Estimation return on investment - a hotly debated topic in some circles, but still a very active and frequent conversation in C levels all over the world. Something that hasn’t changed in the 20+ years I’ve been involved with estimating software development, regardless of methodology, has been the question asked by senior leadership when embarking on developing new functionality - “How much will it cost and when can we deliver?” Despite the emergence of new methodologies, this question is understandably the main driver of whether to proceed with a project or not. The ROI I am focusing on here is the IT budget we are committing to building a project, or portfolio of projects. Very often, we are faced with that question very early on, when we know little about the project’s full intended capability, but the C level is asking for an estimate and we better respond with a defendable answer.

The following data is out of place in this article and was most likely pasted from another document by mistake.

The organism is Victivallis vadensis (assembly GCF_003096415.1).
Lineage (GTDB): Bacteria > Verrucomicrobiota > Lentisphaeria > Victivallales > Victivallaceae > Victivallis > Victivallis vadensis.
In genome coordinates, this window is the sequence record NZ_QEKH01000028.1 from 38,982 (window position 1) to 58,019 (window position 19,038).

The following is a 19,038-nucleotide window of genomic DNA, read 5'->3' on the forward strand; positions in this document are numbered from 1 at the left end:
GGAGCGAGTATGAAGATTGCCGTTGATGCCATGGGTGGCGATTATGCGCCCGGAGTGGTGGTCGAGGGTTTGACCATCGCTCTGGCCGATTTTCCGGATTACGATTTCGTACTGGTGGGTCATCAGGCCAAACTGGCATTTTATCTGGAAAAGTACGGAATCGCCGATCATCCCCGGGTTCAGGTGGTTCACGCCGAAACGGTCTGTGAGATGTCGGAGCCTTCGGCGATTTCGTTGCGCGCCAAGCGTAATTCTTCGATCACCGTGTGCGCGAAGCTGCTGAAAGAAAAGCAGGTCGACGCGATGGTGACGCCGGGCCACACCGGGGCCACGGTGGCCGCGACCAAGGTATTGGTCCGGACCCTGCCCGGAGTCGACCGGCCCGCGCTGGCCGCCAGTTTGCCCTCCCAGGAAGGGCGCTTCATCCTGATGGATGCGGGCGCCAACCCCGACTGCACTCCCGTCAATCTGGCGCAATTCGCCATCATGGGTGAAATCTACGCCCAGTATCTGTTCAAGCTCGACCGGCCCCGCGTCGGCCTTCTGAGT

The ROI is realized in several ways - firstly in the form of estimating the appropriate staffing levels. We have often assisted clients who initially estimated their projects with too many FTEs. A relatively simple tweak to the staffing skills combined with empirical data for effort calibration can prove, in many cases, that the FTE count is too high. In the graph below, the yellow diamond represents our current estimate compared to the green dot (adjusted estimate) resting on the blue trendline in the middle representing the industry average for staffing vs. size. Properly adjusting the FTE levels can save thousands, even hundreds of thousands of dollars depending on the project size, and millions of dollars across a portfolio.